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J Evol Biol. 2015 Aug;28(8):1417-38. doi: 10.1111/jeb.12672. Epub 2015 Jul 14.

The diversification of Heliconius butterflies: what have we learned in 150 years?

Author information

1
Department of Zoology, University of Cambridge, Cambridge, UK.
2
Smithsonian Tropical Research Institute, Panama City, Panama.
3
Department of Biology, University of York, York, UK.
4
Institut de Systématique, Évolution, Biodiversité, ISYEB - UMR 7205 - CNRS, MNHN, UPMC, EPHE, Muséum national d'Histoire naturelle, Sorbonne Universités, Paris, France.
5
Centre d'Ecologie Fonctionnelle et Evolutive, CEFE UMR 5175, CNRS - Université de Montpellier - Université Paul-Valéry Montpellier - EPHE, Montpellier 5, France.
6
Department of Genetics, Evolution and Environment, University College London, London, UK.
7
Department of Animal and Plant Sciences, University of Sheffield, Sheffield, UK.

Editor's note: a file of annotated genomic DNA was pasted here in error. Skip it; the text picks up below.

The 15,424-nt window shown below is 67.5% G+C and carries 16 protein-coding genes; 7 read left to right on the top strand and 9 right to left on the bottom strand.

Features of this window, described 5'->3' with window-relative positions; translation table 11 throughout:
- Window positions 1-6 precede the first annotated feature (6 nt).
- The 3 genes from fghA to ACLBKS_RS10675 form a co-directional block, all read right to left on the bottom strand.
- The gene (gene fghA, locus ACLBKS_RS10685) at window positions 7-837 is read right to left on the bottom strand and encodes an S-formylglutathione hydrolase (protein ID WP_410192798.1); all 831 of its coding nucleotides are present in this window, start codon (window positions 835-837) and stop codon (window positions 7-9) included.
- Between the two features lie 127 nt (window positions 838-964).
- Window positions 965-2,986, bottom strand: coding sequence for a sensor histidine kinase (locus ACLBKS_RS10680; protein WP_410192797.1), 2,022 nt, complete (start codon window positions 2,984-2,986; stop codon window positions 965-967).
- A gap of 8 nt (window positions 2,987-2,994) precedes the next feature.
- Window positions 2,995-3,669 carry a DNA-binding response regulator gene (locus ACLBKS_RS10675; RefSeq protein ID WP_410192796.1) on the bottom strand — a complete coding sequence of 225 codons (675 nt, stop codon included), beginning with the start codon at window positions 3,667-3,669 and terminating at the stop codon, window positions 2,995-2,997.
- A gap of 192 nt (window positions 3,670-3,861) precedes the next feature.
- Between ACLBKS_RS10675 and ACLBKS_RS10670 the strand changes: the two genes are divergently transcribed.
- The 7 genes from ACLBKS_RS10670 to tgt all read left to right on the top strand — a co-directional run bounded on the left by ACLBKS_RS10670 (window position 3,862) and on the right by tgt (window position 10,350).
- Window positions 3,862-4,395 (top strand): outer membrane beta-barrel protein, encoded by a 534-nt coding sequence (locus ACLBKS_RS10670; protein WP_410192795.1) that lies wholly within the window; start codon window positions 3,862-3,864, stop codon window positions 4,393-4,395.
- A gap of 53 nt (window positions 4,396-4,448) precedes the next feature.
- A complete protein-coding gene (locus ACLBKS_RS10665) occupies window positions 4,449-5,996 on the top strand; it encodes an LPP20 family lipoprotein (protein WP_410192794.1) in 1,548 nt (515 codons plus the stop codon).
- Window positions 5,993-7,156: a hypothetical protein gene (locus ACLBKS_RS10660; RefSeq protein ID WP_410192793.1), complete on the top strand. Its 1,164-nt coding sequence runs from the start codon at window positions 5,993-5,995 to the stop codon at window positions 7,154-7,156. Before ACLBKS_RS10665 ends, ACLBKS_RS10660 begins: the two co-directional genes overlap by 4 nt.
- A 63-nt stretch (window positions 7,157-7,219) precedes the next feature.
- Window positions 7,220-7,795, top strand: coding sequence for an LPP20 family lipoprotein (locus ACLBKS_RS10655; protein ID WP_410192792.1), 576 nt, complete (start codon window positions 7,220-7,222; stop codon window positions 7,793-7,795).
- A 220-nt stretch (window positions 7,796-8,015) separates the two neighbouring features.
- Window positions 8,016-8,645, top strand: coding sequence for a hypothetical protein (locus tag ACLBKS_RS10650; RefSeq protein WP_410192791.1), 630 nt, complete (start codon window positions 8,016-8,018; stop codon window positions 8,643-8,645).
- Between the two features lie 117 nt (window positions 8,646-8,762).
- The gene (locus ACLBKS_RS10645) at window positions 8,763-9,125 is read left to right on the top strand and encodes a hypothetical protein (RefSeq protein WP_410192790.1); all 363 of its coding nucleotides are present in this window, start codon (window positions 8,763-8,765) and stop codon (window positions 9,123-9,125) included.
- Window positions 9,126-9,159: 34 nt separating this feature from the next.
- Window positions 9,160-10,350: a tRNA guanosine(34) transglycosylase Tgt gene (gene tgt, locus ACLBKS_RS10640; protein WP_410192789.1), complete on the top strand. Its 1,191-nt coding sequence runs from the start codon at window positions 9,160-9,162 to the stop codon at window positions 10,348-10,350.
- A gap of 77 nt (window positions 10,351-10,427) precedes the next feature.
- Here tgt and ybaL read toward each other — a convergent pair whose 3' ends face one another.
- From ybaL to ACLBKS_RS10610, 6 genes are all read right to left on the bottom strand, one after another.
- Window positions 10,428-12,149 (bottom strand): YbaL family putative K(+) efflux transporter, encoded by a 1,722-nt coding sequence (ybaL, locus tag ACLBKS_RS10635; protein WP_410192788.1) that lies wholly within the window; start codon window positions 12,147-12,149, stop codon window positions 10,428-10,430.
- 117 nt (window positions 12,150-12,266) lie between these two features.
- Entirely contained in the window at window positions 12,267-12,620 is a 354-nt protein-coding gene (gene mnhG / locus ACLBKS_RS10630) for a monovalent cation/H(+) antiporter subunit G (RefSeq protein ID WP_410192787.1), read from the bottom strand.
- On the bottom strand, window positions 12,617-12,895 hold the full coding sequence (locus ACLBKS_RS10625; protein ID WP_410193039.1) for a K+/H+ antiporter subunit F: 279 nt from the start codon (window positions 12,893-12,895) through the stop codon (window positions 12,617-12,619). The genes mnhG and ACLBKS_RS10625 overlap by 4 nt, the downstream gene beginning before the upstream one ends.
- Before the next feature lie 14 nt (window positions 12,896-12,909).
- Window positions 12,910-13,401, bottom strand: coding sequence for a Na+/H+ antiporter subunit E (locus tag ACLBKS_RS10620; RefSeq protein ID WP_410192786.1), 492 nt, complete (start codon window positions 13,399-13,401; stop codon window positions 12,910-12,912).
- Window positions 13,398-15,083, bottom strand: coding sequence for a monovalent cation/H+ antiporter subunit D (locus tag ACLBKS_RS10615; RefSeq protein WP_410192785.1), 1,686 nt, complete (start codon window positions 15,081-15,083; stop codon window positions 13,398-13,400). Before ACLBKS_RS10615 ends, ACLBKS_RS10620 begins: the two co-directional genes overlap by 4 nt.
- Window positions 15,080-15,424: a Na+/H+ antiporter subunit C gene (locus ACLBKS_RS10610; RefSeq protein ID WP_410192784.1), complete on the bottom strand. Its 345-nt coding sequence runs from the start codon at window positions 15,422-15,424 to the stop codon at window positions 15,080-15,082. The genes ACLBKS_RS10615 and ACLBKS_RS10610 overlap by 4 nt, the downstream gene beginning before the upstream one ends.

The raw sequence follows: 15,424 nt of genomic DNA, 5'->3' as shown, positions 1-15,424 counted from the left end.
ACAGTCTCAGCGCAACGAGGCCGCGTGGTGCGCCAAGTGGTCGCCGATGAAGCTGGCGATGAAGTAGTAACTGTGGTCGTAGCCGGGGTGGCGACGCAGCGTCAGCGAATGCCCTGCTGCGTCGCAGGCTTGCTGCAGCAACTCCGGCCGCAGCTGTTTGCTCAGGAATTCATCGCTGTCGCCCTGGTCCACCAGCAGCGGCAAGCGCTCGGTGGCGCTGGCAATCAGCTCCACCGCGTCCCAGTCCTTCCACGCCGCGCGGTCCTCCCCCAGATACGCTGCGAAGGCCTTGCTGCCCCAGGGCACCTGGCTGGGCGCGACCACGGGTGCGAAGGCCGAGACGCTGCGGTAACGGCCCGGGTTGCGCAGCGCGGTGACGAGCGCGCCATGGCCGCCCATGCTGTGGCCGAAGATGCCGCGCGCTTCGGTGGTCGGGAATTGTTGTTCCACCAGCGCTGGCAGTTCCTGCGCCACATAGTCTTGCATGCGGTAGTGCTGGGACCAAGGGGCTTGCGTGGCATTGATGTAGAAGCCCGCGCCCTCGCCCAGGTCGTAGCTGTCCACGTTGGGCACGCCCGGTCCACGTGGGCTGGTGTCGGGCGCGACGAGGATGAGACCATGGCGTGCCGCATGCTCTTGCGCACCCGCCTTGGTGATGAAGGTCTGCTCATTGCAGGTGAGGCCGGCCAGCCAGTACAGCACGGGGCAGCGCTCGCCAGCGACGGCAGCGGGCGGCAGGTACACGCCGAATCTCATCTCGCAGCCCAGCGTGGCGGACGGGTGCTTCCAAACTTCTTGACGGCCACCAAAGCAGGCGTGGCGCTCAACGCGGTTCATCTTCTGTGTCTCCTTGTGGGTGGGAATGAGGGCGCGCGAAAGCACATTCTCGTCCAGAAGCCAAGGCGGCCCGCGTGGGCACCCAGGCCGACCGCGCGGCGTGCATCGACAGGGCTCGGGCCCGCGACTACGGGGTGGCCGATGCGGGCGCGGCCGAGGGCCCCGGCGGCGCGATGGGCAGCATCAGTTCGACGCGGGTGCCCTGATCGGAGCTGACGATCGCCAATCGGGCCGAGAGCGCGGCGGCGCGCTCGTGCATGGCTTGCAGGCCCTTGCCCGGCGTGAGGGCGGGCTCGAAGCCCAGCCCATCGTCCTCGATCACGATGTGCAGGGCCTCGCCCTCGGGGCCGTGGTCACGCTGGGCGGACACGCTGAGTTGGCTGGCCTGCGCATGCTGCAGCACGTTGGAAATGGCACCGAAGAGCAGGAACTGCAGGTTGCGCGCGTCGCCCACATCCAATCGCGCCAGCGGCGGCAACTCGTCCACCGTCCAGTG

8
Department of Life Sciences, Natural History Museum, London, UK.
9
School of Life Sciences, Chongqing University, Shapingba District, Chongqing, China.

Abstract

Research into Heliconius butterflies has made a significant contribution to evolutionary biology. Here, we review our understanding of the diversification of these butterflies, covering recent advances and a vast foundation of earlier work. Whereas no single group of organisms can be sufficient for understanding life's diversity, after years of intensive study, research into Heliconius has addressed a wide variety of evolutionary questions. We first discuss evidence for widespread gene flow between Heliconius species and what this reveals about the nature of species. We then address the evolution and diversity of warning patterns, both as the target of selection and with respect to their underlying genetic basis. The identification of major genes involved in mimetic shifts, and homology at these loci between distantly related taxa, has revealed a surprising predictability in the genetic basis of evolution. In the final sections, we consider the evolution of warning patterns, and Heliconius diversity more generally, within a broader context of ecological and sexual selection. We consider how different traits and modes of selection can interact and influence the evolution of reproductive isolation.

KEYWORDS:

Nymphalidae; adaptation; ecological genomics; gene flow; magic traits; mimicry; porous species; reproductive isolation; sensory ecology; speciation

PMID:
26079599
DOI:
10.1111/jeb.12672
[Indexed for MEDLINE]
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